What would Freud say about us? For the Daddy of Psychoanalysis is also the Daddy of Deconstruction. It was he who, before anyone was ready, began to pull apart our words, and showed how words are rooted in thoughts, and thoughts are rooted in base impulses. I expect Freud would say very little. He might puff on his pipe and knot his brow. But it wouldn’t escape his attention, that it is me, not you, and not the little man in his grey suit, who has accepted that this is a psychological drama. That we have been interacting on a subconscious level, and that if I want to make sense of what has happened, I won’t find the answers in the cold, officious room, I’ll find them on the analyst’s couch, in my own mind, through my writing.

And, as much as I may have made out you to be the centre of this story, as Derrida, Barthes, Foucault and Freud know full well, it’s me I am writing to and talking to, it’s my thoughts and feelings and, yes, ideas, I have been ‘deconstructing’ all this time. The girl who wasn’t there is here. And she hasn’t finished yet.

 

‘If you want to tell people the truth, make them laugh, otherwise they’ll kill you.’  –  Oscar Wilde

Some notes on seeing A Dangerous Method:

I hate Keira Knight­ley usu­ally but I thought she acted quite well in this.

I liked how her con­tor­tions of emo­tional pain were exactly the same expres­sions in tone, as when she was approach­ing orgasm due to the beat­ings from Jung.

The por­trayal of female masochism as a result of child­hood ‘abuse’ was pre­dictably lame, though I thought. Isn’t sado-masochism really a NORMAL part of sexuality?

Also Fassbender/Jung just was not believ­able as a ‘dom­i­nant’ man but is any man?

I also thought that she ‘recov­ered’ rather too straight­for­wardly with her recov­ery being sig­ni­fied by mar­riage and pregnancy.

The actor who played Freud made it for me he was very con­vinc­ing. He had a pres­ence I imag­ine Freud would have had. He also showed that Freud may have been a dif­fi­cult man.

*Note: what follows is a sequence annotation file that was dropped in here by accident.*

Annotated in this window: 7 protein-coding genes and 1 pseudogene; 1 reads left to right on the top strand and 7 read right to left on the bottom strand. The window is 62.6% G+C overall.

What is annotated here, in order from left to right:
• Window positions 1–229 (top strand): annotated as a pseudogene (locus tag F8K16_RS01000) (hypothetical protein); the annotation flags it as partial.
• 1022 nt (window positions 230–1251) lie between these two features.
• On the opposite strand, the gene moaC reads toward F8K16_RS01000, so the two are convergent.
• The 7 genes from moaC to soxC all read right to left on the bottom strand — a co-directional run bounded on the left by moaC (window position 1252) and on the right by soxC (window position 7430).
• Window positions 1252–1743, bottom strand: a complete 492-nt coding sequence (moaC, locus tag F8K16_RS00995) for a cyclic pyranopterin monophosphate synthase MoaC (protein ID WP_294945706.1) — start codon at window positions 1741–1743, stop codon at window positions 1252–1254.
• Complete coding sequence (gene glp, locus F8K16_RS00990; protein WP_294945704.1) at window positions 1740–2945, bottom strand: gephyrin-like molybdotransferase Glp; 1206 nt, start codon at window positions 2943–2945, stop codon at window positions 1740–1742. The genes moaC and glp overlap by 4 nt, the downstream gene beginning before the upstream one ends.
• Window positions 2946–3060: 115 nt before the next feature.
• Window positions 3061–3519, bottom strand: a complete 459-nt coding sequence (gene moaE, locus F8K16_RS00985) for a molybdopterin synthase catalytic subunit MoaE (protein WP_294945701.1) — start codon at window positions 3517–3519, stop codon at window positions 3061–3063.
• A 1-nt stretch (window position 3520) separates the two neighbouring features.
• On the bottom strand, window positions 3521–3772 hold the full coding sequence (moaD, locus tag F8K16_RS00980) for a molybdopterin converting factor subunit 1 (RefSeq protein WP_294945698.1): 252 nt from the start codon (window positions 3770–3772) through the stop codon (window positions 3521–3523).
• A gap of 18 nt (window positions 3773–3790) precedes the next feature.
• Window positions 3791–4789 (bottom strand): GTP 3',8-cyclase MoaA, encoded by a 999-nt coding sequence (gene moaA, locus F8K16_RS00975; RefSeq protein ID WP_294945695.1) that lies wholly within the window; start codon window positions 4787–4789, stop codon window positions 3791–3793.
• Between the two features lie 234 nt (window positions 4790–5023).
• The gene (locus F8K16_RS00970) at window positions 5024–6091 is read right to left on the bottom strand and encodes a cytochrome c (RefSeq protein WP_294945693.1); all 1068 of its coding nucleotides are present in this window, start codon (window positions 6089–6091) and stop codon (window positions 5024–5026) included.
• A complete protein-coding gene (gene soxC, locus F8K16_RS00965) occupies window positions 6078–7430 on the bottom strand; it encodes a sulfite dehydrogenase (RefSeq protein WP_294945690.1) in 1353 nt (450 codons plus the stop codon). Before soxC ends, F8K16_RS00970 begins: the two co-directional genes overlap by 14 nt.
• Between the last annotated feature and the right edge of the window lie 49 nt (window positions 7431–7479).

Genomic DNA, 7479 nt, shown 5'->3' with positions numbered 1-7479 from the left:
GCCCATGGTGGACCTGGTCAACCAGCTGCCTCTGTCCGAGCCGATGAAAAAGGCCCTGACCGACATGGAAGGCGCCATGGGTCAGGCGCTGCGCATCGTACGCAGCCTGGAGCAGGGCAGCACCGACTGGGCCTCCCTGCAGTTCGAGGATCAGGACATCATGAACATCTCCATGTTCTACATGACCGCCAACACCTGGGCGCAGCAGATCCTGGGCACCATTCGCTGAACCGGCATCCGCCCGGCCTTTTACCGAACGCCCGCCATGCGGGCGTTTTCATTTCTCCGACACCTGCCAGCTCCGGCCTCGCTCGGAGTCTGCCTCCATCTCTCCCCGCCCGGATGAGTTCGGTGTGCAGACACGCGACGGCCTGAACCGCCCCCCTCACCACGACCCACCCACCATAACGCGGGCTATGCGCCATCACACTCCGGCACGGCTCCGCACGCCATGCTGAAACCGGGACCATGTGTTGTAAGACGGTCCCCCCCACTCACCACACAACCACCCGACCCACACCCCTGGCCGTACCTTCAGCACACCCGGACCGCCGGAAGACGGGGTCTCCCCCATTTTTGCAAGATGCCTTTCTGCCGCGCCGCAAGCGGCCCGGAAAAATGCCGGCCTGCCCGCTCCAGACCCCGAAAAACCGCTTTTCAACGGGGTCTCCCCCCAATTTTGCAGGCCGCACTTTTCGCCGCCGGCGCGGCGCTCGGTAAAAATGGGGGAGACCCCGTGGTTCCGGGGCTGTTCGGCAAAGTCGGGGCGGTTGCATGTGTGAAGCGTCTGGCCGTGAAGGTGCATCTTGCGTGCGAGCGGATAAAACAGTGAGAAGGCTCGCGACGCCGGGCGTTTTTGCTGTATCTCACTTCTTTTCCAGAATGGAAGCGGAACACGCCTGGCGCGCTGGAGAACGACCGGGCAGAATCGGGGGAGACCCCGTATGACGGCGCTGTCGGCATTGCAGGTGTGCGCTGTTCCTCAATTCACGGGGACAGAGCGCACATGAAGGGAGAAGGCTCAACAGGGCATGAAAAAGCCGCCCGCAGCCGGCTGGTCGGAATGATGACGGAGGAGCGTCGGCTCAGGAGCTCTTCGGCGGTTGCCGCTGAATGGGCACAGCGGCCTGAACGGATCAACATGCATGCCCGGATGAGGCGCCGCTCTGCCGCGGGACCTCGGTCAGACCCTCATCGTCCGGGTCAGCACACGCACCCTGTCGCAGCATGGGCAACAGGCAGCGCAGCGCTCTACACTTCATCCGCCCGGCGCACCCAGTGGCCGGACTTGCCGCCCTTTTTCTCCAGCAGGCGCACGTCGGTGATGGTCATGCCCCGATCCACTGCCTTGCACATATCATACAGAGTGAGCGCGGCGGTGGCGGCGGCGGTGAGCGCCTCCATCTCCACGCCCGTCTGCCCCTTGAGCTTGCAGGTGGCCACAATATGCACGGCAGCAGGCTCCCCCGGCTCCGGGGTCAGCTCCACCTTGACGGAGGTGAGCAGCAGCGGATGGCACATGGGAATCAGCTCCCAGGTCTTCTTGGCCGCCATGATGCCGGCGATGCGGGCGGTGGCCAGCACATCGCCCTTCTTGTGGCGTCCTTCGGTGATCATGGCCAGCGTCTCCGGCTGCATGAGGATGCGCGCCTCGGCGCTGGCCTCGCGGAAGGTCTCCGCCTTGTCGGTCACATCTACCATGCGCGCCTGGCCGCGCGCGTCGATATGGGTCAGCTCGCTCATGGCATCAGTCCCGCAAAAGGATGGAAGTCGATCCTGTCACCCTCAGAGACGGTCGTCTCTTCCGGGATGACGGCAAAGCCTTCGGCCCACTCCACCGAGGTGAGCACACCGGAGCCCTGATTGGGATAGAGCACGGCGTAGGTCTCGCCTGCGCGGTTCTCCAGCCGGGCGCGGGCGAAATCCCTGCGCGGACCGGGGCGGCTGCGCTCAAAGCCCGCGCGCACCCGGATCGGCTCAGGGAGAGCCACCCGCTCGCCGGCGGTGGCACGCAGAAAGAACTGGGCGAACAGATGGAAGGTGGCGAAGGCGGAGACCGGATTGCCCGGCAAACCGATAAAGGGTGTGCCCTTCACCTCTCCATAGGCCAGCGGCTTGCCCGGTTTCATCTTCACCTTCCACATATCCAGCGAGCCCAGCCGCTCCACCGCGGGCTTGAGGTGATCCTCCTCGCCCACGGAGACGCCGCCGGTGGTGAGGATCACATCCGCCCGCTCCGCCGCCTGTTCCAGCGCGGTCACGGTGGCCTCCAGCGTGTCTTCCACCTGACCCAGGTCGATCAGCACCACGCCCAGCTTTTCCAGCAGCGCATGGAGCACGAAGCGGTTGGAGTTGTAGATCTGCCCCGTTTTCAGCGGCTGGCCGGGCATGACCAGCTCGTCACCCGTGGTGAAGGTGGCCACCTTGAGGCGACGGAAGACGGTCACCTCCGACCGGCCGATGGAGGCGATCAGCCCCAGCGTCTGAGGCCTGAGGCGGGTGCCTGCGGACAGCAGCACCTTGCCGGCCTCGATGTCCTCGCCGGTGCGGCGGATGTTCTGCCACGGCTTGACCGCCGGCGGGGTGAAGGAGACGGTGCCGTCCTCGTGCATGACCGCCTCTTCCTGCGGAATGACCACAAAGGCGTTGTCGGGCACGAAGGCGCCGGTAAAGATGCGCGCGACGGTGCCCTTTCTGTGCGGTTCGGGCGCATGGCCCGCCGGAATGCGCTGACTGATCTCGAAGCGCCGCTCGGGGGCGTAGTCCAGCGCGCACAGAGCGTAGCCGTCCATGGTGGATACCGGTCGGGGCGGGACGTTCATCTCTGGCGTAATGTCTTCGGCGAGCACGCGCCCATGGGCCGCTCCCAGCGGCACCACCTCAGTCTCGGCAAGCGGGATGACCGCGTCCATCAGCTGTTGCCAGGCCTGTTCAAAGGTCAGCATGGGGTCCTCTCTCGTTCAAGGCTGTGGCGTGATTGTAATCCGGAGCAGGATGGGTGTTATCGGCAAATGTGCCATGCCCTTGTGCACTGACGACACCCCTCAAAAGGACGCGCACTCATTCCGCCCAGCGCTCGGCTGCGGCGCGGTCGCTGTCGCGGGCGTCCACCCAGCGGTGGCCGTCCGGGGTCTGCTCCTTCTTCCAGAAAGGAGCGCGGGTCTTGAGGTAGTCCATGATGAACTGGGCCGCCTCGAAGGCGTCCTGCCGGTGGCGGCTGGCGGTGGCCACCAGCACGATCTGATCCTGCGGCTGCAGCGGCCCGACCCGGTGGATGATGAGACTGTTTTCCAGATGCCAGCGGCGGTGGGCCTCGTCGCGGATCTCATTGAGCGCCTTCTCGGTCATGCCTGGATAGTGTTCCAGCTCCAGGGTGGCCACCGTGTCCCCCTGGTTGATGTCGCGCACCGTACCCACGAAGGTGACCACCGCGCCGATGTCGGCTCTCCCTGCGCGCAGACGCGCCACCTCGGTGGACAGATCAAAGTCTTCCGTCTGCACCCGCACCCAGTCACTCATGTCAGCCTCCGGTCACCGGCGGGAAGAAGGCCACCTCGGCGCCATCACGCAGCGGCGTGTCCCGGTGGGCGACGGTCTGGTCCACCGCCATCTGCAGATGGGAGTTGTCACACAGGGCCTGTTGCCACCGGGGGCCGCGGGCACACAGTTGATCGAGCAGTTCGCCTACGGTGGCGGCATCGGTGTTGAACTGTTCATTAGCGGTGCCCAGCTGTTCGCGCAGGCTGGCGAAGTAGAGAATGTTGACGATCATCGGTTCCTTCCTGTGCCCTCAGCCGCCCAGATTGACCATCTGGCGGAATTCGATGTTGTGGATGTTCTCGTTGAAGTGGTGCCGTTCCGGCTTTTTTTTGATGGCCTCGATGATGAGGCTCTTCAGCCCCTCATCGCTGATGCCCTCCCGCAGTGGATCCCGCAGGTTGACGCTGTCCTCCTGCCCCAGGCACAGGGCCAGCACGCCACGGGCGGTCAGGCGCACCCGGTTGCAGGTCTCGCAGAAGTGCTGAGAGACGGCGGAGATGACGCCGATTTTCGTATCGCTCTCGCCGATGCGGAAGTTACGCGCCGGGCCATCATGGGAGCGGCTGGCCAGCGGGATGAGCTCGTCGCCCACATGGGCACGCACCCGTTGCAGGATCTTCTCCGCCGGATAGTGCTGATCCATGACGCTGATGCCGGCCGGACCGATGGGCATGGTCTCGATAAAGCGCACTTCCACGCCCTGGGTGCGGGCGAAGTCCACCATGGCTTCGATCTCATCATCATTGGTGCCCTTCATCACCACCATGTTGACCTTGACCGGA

As I said to you before, my favourite scene was on the boat where Freud refused to tell Jung his dream because it would under­mine his ‘author­ity’. How apt.

 

http://www.towleroad.com/2012/02/a-marine-comes-home.html

This photo has gone viral recently. It was first posted on a ‘Gay Marines’ FB page and has since been sent round the internet, with the tagline ‘Gay Marine Comes Home’.

You know me. I am an out and proud ‘homophile’. I am bordering on being a homo myself.  My blog archives are full of pictures of men in clinches, from the sacred to the profane. But when I saw this image I was caught short. I will admit it to you, Roland. I felt a bit queasy. And I think you will understand why.

The photograph is a graphic illustration of the end of DADT, the edict that kept gay, lesbian AND BISEXUAL army personnel from being open about their sexuality. In some ways, the military was, until very recently, the last bastion of ‘pre-gay’ times. ‘Don’t ask, don’t tell’ has been the unspoken motto of men who have sex with men for eons. And now it is over.

But it is not just the repression of homosexuality that is over here. I fear some other things may be on their way out too. What about all those soldiers ‘acting gay’ on video? Will they be doing that so much, when their gay colleagues are on site? Or, a story you know intimately, those plucky GIS who went gay for pay a few years back. Would that happen when being gay in the army is normalised?

I know that you and your ‘accomplice’ in homo-anthropology Steven Zeeland, have had a range of feelings about the ‘coming home’ of gayness in the military. In Male Impersonators and Barrack Buddies, you both seemed to be opposed to DADT, even though you were nostalgic for a time when homosexuality was even more hidden than it was in the army in the 1990s. You of all people are aware of the complexities and contradictions here. And you, of all people, would be unlikely to begrudge a passionate embrace between a marine and his lover, especially if it is caught on camera.